My special interest, though, was geared towards clearing up details about Hadera’s early settlers who had died and their place of interment was unknown, while several dozen gravesites were not properly identified. My experience with the Hevra Kadisha was very much an aid in this venture. That gave me a rich background towards a very special project that I had taken upon myself to carry out.

Oh! How did the Hevra Kadisha become part of this narrative?









Just to fill in the Time

Why do the mourners become so emotional – while the deceased, gets carried away?


We hadn’t been aware that this house visit by our Rabbi and his wife was not merely a social visit. Rabbi O. z”l was a member of the governing board of the Hevra Kadisha and he came over hoping to convince my wife that their offer of employment was in all seriousness. The conversation was polite but to the point. The burial society needed a new man with my religious and moral credentials and that he had no intensions in failing his mission to recruit me for the Hevra Kadisha. Eventually my wife sort of agreed, but with one stipulation. I had to assure her that when I exit through the gates of the grave yard I leave all the stories behind, and not bring home any reports from the field. I agreed to give the job a month’s trial and promised not to bring home anything from the field. That was not so easy, but I kept my promise.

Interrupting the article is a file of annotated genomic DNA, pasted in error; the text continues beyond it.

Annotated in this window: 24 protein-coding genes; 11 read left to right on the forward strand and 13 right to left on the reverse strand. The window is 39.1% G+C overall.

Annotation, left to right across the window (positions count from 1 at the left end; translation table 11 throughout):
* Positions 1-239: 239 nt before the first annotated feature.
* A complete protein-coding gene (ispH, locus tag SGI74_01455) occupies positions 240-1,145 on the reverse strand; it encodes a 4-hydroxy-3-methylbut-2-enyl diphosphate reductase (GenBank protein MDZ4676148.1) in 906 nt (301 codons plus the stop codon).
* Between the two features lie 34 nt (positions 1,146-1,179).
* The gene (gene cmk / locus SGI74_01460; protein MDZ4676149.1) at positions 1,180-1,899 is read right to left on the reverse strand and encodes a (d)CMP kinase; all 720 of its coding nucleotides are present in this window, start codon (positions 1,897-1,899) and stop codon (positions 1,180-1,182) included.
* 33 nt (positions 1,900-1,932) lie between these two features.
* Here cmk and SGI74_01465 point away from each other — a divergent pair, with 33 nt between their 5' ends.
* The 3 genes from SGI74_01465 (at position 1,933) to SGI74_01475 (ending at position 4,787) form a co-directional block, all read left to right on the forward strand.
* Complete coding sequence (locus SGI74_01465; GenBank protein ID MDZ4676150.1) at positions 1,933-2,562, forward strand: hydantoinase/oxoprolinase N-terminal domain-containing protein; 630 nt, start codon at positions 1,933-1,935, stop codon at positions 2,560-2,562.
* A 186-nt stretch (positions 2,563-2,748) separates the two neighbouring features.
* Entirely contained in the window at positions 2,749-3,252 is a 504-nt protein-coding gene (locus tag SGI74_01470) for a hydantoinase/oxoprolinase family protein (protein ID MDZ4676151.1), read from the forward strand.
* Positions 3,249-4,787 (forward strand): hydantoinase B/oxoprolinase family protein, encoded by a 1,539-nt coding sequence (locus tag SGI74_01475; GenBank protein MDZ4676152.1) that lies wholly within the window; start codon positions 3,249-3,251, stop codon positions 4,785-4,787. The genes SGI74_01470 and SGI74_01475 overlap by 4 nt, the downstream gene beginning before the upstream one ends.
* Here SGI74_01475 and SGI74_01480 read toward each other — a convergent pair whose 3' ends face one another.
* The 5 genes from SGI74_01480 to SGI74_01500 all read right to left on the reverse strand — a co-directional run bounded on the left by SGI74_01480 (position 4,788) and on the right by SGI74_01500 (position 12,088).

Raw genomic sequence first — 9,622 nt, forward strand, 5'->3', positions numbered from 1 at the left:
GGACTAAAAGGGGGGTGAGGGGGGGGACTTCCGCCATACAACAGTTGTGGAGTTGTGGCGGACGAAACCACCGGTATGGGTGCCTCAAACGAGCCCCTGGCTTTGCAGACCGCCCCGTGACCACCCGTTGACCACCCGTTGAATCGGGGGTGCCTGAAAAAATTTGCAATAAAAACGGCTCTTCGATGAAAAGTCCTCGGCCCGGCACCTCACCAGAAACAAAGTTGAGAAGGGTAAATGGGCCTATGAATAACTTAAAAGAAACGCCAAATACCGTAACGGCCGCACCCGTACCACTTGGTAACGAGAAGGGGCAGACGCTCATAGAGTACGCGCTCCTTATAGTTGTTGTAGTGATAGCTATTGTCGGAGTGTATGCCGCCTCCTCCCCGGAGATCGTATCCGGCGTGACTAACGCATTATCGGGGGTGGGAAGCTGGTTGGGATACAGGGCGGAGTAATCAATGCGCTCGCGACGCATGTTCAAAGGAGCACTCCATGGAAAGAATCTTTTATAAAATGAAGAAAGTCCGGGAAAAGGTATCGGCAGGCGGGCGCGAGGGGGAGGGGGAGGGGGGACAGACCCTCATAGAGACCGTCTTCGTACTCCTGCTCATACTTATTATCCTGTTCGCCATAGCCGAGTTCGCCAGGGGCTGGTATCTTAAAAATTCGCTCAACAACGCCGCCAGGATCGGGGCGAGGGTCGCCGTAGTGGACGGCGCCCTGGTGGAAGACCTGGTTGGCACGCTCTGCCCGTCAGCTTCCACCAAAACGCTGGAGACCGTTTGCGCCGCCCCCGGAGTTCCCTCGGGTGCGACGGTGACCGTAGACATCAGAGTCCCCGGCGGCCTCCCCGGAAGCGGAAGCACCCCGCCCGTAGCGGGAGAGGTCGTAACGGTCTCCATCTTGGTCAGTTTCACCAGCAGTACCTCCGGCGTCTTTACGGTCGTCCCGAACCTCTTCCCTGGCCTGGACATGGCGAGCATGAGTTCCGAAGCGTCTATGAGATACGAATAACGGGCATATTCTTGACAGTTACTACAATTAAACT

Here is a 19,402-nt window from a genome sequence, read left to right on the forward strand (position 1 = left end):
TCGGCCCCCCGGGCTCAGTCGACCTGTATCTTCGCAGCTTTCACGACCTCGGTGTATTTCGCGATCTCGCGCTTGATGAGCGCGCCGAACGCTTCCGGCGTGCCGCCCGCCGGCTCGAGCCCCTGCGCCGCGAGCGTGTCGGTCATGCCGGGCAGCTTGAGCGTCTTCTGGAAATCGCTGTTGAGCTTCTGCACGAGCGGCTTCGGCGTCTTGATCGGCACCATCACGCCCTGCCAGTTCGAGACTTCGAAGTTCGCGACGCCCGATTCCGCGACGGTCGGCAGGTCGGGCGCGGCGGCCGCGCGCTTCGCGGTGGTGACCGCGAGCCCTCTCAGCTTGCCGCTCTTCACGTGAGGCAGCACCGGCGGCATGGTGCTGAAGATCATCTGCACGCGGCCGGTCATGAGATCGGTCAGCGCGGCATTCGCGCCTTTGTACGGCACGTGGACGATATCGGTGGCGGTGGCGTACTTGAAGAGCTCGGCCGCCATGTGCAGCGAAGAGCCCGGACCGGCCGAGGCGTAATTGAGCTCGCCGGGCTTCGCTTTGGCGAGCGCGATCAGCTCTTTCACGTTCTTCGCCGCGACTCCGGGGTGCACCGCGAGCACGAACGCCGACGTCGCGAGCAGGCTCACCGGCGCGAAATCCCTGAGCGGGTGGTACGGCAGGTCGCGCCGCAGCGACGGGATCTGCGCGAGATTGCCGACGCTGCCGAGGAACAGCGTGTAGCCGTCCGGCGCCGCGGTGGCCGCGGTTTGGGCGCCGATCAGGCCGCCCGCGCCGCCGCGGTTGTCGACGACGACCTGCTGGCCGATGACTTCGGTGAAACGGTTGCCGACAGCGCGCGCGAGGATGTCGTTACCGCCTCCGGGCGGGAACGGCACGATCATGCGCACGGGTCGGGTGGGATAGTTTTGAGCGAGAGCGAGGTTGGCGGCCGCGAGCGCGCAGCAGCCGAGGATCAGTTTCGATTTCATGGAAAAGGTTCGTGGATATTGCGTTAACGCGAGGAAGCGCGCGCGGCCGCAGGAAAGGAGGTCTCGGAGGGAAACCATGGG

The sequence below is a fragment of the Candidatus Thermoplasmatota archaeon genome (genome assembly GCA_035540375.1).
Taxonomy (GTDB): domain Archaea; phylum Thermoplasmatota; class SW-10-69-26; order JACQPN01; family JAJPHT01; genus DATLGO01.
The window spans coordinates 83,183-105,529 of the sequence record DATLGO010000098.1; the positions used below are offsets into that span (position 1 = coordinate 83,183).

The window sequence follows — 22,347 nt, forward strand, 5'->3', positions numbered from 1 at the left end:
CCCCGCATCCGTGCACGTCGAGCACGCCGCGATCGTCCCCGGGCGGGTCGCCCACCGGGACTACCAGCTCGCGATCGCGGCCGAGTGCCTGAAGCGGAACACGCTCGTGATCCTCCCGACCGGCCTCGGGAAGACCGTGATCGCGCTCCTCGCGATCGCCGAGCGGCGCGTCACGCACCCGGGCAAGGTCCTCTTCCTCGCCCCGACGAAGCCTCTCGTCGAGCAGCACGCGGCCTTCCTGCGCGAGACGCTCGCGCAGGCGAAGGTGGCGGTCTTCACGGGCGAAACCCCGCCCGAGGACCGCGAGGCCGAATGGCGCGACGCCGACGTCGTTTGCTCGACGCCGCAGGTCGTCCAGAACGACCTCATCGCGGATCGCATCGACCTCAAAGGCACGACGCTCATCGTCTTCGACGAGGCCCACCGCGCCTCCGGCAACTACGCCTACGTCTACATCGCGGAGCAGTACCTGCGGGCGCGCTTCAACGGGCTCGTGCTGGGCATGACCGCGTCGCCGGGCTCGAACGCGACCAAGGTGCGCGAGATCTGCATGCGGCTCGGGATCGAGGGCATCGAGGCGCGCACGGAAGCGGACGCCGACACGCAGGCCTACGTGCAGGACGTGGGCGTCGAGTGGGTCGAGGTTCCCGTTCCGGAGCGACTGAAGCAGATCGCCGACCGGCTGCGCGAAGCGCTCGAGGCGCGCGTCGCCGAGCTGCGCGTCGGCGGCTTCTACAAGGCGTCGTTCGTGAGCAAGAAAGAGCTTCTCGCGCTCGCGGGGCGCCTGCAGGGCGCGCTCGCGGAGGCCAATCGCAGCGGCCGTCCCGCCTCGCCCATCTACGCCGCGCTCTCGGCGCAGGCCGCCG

The very next morning I showed up for work got all the paperwork done and reported to the cemetery.

My first few days were spent gathering up dried-out wreaths and bouquets of flowers, sweeping and cleaning the paths between innumerable rows of graves. From time to time I was called upon to assist with various chores. The work was not hard, but the palms of my hands were toughening up with busting blisters and hardening calluses from continuous handling of the heavy brush used in sweeping up debris. These sores were on different areas of my hands that had not been used in my previous job, as a mechanical and automation maintenance technician. But it was a necessary treatment to toughen up my hands for what was yet to become a daily task, digging holes in the hard ground.